3/20: Adjusted grind to 24 this morning, and I think it was a little bit too fine, as it was starting to taste bitter. It will be another 6 days before I brew these beans again, but when I do, I’ll try 25. Could be that 25-26 is good, and I just need to adjust the ratio as the beans age, but I won’t know for sure until next week.

3/26: Setting 25 was not an improvement today. The cup tasted weak and lifeless. I haven’t changed anything WRT technique or recipe vs 10 days or so when I was getting fantastic cups, so my only conclusion is that the beans must be getting past their prime. I think I’m going to switch to AeroPress and see if I can get better results with immersion.

3/27: My usual AeroPress technique at 1:14 (ish) and grind setting 20 yielded a thin-bodied cup, which makes me suspect even more that the beans have degraded. I’ve been storing them in a Fellow vacuum canister, but haven’t been terribly impressed with these canisters, as they seem to slowly lose their seal over several days. I’ve moved the beans to a mason jar, because at least I can be confident it’s airtight. I tried pourover again today with grind setting 25 and a stronger ratio of 1:12.5 (24g coffee / 300g water) and it was better, but still tasted a little bit acidic/under-extracted. I’ll probably keep the strong ratio and start slowly adjusting the grind finer to see if I can get any improvement, or if it just starts getting bitter.

3/28: V60 at grind setting 24, 24g coffee and 300g water was a huge improvement over the past few days. The only thing of note is that I pre-wet the filter with water from the insta-hot tap, which I hadn’t been doing recently, but I doubt that made a huge difference. I could probably go a little bit finer still with the grind, but this was a good start. I don’t have many of the beans left, though.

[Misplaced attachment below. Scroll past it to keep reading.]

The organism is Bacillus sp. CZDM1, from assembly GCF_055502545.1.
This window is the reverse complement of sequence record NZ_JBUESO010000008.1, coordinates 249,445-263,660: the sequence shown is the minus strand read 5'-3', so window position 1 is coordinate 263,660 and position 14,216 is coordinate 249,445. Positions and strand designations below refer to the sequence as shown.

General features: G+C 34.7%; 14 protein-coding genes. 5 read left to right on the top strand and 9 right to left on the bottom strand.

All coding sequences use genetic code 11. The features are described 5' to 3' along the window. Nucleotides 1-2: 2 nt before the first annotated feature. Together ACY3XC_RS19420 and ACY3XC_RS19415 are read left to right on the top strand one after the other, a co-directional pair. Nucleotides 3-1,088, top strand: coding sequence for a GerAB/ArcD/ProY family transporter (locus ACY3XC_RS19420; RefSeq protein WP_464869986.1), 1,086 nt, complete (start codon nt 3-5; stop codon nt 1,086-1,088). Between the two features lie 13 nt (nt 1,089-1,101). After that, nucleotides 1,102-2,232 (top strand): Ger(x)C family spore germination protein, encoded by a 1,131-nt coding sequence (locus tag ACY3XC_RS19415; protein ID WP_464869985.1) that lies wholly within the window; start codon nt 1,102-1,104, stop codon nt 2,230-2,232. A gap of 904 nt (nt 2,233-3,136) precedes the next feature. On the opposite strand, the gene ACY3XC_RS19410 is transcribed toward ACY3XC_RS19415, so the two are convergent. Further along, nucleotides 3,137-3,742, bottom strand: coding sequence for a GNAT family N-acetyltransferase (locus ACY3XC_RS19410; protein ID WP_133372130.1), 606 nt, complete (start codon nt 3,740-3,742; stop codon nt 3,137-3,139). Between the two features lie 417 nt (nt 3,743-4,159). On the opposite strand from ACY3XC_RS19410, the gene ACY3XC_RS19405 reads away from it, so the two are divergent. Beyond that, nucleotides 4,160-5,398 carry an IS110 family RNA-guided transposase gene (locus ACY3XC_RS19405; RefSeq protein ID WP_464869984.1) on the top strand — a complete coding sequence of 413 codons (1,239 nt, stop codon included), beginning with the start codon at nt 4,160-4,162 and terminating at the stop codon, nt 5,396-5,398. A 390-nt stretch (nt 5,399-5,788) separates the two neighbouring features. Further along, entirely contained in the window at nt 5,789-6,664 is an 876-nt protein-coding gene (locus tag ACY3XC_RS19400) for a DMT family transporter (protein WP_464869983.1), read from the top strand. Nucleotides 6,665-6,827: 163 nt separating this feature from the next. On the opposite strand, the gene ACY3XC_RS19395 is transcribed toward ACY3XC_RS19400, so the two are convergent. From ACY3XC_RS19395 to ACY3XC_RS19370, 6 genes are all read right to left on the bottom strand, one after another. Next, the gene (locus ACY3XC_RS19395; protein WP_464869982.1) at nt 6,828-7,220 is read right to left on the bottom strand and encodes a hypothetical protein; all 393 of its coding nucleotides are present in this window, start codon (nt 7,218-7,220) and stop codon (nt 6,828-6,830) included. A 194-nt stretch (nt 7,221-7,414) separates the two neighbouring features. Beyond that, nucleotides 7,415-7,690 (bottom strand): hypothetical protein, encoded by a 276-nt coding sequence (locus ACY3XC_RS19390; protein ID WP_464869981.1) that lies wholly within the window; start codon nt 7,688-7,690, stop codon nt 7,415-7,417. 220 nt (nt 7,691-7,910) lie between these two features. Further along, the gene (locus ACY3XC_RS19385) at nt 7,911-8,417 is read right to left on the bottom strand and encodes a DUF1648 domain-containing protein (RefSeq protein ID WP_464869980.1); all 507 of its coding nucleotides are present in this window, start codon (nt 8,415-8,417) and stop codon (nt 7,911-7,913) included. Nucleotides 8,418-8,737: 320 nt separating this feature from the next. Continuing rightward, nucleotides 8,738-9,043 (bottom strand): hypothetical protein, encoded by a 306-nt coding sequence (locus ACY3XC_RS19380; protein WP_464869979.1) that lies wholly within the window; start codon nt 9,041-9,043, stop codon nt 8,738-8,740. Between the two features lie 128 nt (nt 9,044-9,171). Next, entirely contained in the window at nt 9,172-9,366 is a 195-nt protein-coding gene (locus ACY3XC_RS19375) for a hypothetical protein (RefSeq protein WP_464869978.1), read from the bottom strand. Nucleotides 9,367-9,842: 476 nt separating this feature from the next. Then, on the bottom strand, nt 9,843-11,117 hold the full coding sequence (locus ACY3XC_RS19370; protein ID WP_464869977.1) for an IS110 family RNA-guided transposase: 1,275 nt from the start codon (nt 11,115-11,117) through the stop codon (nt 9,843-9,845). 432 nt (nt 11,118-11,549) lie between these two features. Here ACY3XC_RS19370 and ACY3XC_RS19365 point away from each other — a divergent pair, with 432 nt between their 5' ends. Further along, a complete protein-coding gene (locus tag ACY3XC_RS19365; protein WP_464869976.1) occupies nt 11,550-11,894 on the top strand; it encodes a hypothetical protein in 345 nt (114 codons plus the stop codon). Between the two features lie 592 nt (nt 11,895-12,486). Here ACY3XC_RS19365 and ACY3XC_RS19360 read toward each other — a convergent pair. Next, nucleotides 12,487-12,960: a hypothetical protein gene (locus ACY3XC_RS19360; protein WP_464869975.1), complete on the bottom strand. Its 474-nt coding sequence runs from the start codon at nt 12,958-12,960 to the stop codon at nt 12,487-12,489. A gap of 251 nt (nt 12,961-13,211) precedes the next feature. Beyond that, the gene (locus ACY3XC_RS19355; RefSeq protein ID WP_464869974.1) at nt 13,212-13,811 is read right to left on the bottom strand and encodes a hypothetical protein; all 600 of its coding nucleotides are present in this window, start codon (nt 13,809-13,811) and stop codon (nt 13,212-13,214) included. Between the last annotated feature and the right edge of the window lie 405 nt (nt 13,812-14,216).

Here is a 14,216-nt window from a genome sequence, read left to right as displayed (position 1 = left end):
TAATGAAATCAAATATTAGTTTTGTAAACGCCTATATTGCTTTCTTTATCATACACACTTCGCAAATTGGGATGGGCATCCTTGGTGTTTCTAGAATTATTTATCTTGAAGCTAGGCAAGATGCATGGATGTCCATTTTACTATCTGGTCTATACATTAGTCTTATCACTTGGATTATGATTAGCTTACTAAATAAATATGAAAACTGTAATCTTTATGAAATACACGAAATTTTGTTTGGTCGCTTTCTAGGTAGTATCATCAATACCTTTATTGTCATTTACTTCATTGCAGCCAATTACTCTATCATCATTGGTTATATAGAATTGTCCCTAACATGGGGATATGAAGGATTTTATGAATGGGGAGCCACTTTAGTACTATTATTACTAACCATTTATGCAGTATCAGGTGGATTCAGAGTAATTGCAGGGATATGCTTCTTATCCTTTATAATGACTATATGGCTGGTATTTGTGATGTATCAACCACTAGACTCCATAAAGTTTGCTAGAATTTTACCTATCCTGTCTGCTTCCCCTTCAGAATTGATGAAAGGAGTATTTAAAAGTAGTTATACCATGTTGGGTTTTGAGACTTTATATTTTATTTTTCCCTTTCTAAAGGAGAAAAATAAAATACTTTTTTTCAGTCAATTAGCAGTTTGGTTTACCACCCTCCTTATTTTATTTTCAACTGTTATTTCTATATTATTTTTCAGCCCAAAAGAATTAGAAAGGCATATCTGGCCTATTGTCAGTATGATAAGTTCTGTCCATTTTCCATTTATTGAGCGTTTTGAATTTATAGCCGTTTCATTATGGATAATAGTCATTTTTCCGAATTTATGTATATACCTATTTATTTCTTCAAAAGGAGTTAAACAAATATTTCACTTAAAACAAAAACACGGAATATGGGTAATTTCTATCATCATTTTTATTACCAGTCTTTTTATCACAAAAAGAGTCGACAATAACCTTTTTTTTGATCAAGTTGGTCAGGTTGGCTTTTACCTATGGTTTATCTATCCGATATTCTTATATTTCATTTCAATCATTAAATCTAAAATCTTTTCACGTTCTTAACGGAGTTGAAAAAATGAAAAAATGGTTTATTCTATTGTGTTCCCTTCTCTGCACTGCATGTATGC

4/2: Brewed the last of these (all except for about 7-8g) at grind setting 25 and 24g/300g. I didn’t check these notes ahead of time, and forgot that I had most recently been using grind setting 24. Probably not much of a difference either way. Today, I made a point of trying to slow down the water flow rate by pouring as slowly as the kettle would allow. The result was a pretty good cup.

4/7: I had 7-8g of beans to use up, so as an experiment, I ground it really fine (JX setting 10) and brewed it with 90g water (roughly 1:12) at 95C using my go-to AeroPress method (bloom with around 15g water until 0:45, top up to 90g, stir 5-6x, steep until 3:00, stir 5-6x again, press slowly) and although the cup cooled off quickly due to the low volume of water, it had pretty good flavor and body. I was surprised that it wasn’t bitter. So, these beans seem to like a really fine grind, at least after they age for a few weeks. There’s at least an outside chance I’ll try them again the next time I’m in the Peoria area, though I’d say more likely I’ll try something else from the same roaster, just for the sake of variety.

Zeke’s Snow Day Blend

  • Beans: “Snow Day Blend” from Zeke’s Coffee (Baltimore, MD)
    • Source: Bali Blue Krishna (Indonesia) / Tanzania Peaberry